Clyde Edwards-Helaire flashed excellent for the Chiefs as a rookie, but running back wasn’t the right position for Kansas City to address in Round 1.
The Chiefs’ decision to draft running back Clyde Edwards-Helaire at the end of Round 1 in the 2020 draft was the very definition of a luxury pick. In the end, not selecting an offensive lineman with that pick might have cost Andy Reid and his franchise a Super Bowl title.
In fairness to Edwards-Helaire, he was productive for Kansas City as a rookie. The degree of difficulty for him inside the Chiefs’ offense was exceptionally low, but he still managed to produce 803 rushing yards on 181 carries. That grades out to a respectable average of 4.4 yards per touch on the ground.
Throw in 36 catches for 297 yards and it’s easy to understand why the team’s coaching staff was excited to add Edwards-Helaire to their offensive mix. That doesn’t change the reality that the Chiefs could have gotten similar production from a free agent running back or a rookie drafted much later. Spending their only first rounder on Edwards-Helaire came back to haunt Kansas City in the postseason.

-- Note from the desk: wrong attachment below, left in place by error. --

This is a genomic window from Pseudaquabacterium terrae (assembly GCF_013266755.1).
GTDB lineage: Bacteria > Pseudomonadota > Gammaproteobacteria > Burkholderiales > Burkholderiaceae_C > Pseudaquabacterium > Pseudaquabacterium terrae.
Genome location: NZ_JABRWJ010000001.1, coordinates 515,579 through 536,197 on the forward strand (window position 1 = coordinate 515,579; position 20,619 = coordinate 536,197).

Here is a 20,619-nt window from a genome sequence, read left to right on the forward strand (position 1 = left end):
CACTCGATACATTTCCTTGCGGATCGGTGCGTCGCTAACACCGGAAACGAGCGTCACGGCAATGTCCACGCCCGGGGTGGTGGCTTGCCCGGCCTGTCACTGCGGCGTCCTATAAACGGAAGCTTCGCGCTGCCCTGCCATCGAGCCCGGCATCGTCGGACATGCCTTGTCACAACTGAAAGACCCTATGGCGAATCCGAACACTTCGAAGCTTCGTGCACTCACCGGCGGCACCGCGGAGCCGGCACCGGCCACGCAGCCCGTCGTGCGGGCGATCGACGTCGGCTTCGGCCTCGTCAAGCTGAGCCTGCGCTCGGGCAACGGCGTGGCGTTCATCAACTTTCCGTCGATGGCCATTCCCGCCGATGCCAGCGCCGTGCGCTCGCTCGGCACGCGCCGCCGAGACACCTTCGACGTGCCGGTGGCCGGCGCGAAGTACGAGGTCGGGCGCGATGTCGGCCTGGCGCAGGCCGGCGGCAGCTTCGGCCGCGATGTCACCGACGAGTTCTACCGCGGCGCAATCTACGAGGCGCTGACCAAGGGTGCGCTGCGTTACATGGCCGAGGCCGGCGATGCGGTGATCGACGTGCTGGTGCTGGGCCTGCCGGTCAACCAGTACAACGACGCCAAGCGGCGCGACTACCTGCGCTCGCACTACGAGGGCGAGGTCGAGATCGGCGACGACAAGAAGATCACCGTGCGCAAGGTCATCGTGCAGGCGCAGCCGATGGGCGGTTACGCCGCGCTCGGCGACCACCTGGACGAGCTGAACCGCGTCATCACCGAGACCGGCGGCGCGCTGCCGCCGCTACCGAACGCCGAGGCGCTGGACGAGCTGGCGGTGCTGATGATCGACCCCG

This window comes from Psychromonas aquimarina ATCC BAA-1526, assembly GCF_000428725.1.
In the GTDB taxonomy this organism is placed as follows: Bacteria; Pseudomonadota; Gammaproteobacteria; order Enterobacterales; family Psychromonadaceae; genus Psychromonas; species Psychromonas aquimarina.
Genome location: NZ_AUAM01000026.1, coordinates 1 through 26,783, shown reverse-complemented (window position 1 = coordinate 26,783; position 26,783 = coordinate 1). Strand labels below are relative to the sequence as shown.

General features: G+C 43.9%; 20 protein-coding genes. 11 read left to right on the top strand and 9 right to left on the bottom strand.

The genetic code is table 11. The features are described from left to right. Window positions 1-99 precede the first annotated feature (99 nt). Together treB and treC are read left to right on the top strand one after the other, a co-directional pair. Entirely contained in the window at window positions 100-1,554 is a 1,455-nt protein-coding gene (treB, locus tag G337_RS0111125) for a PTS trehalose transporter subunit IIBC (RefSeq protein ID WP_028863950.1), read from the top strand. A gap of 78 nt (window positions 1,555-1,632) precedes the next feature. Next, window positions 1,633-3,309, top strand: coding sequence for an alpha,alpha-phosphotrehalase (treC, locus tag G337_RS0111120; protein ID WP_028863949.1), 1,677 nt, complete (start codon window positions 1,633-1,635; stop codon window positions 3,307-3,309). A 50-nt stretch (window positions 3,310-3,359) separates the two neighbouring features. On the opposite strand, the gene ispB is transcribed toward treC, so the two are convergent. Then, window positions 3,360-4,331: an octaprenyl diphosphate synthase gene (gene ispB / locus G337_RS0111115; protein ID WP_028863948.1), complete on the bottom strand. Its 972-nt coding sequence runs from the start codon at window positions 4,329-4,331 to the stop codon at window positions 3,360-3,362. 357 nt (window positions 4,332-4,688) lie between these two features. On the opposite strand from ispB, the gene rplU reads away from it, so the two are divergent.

Of course, everything was exacerbated by the franchise’s litany of injuries along the offensive line. It’s unfair to criticize Kansas City’s front office for failing to foresee that kind of disastrous luck. It is, however, reasonable to point out that every smart NFL franchise knows that adding a high quality offensive lineman at the end of Round 1 is a superior value play than spending the pick on a running back.
Just imagine how much different the Chiefs’ Super Bowl loss might have gone if they’d used the pick on an offensive lineman who could have held up against Tampa Bay’s ferocious defensive line. Kansas City would not have needed a rookie to play like a Pro Bowler in the biggest game of the season. Performing as anything resembling an average starter might have given Patrick Mahomes the time required to succeed against the Buccaneers’ secondary.
This offseason the Chiefs have correctly decided to completely rebuild their offensive line. Releasing Eric Fisher and Mitchell Schwartz left the franchise with big holes up front. Spending big on Joe Thuney in free agency helped the group take a step forward, but they still need to work hard in the draft to find another starter or two. Kanas City’s front office would be in much better shape if they had a first rounder from the 2020 draft class ready to start at either guard or tackle. Instead, they took a big swing on Edwards-Helaire and ignored their biggest need.